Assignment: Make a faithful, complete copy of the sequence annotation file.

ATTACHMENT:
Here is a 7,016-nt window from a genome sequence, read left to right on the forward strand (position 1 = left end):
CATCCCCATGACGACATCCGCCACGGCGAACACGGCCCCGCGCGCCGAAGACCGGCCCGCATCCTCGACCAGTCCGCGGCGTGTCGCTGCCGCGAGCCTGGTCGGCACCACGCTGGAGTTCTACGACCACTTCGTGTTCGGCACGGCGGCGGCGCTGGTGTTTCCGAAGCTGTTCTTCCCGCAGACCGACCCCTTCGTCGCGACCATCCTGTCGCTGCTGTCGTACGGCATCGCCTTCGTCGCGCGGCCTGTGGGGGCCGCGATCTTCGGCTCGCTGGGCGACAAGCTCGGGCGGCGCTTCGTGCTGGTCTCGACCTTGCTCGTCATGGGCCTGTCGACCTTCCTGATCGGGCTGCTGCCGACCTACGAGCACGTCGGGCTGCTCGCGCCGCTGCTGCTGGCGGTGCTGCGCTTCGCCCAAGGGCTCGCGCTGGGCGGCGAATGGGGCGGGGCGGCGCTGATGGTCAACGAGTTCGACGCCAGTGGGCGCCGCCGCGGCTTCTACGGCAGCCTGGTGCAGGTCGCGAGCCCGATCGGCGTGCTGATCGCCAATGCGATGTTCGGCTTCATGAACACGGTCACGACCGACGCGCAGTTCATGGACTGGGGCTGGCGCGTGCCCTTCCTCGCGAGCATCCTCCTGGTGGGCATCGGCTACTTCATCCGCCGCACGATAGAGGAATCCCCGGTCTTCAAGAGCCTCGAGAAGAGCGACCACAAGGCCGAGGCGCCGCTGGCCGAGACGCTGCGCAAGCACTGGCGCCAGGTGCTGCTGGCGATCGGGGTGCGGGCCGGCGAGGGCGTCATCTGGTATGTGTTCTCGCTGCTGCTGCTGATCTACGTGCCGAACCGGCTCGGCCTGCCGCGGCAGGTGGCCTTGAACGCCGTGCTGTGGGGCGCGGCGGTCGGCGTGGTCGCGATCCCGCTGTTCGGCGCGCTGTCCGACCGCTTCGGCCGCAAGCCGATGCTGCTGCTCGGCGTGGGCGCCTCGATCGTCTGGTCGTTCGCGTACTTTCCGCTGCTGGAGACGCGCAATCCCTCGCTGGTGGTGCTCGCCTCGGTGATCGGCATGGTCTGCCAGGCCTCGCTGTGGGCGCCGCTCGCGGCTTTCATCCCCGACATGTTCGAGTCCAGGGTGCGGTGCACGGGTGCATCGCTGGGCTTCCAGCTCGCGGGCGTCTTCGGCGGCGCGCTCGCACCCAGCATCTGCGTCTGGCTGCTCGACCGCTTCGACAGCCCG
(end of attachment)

Here is a 7,016-nt window from a genome sequence, read left to right on the forward strand (position 1 = left end):
CATCCCCATGACGACATCCGCCACGGCGAACACGGCCCCGCGCGCCGAAGACCGGCCCGCATCCTCGACCAGTCCGCGGCGTGTCGCTGCCGCGAGCCTGGTCGGCACCACGCTGGAGTTCTACGACCACTTCGTGTTCGGCACGGCGGCGGCGCTGGTGTTTCCGAAGCTGTTCTTCCCGCAGACCGACCCCTTCGTCGCGACCATCCTGTCGCTGCTGTCGTACGGCATCGCCTTCGTCGCGCGGCCTGTGGGGGCCGCGATCTTCGGCTCGCTGGGCGACAAGCTCGGGCGGCGCTTCGTGCTGGTCTCGACCTTGCTCGTCATGGGCCTGTCGACCTTCCTGATCGGGCTGCTGCCGACCTACGAGCACGTCGGGCTGCTCGCGCCGCTGCTGCTGGCGGTGCTGCGCTTCGCCCAAGGGCTCGCGCTGGGCGGCGAATGGGGCGGGGCGGCGCTGATGGTCAACGAGTTCGACGCCAGTGGGCGCCGCCGCGGCTTCTACGGCAGCCTGGTGCAGGTCGCGAGCCCGATCGGCGTGCTGATCGCCAATGCGATGTTCGGCTTCATGAACACGGTCACGACCGACGCGCAGTTCATGGACTGGGGCTGGCGCGTGCCCTTCCTCGCGAGCATCCTCCTGGTGGGCATCGGCTACTTCATCCGCCGCACGATAGAGGAATCCCCGGTCTTCAAGAGCCTCGAGAAGAGCGACCACAAGGCCGAGGCGCCGCTGGCCGAGACGCTGCGCAAGCACTGGCGCCAGGTGCTGCTGGCGATCGGGGTGCGGGCCGGCGAGGGCGTCATCTGGTATGTGTTCTCGCTGCTGCTGCTGATCTACGTGCCGAACCGGCTCGGCCTGCCGCGGCAGGTGGCCTTGAACGCCGTGCTGTGGGGCGCGGCGGTCGGCGTGGTCGCGATCCCGCTGTTCGGCGCGCTGTCCGACCGCTTCGGCCGCAAGCCGATGCTGCTGCTCGGCGTGGGCGCCTCGATCGTCTGGTCGTTCGCGTACTTTCCGCTGCTGGAGACGCGCAATCCCTCGCTGGTGGTGCTCGCCTCGGTGATCGGCATGGTCTGCCAGGCCTCGCTGTGGGCGCCGCTCGCGGCTTTCATCCCCGACATGTTCGAGTCCAGGGTGCGGTGCACGGGTGCATCGCTGGGCTTCCAGCTCGCGGGCGTCTTCGGCGGCGCGCTCGCACCCAGCATCTGCGTCTGGCTGCTCGACCGCTTCGACAGCCCG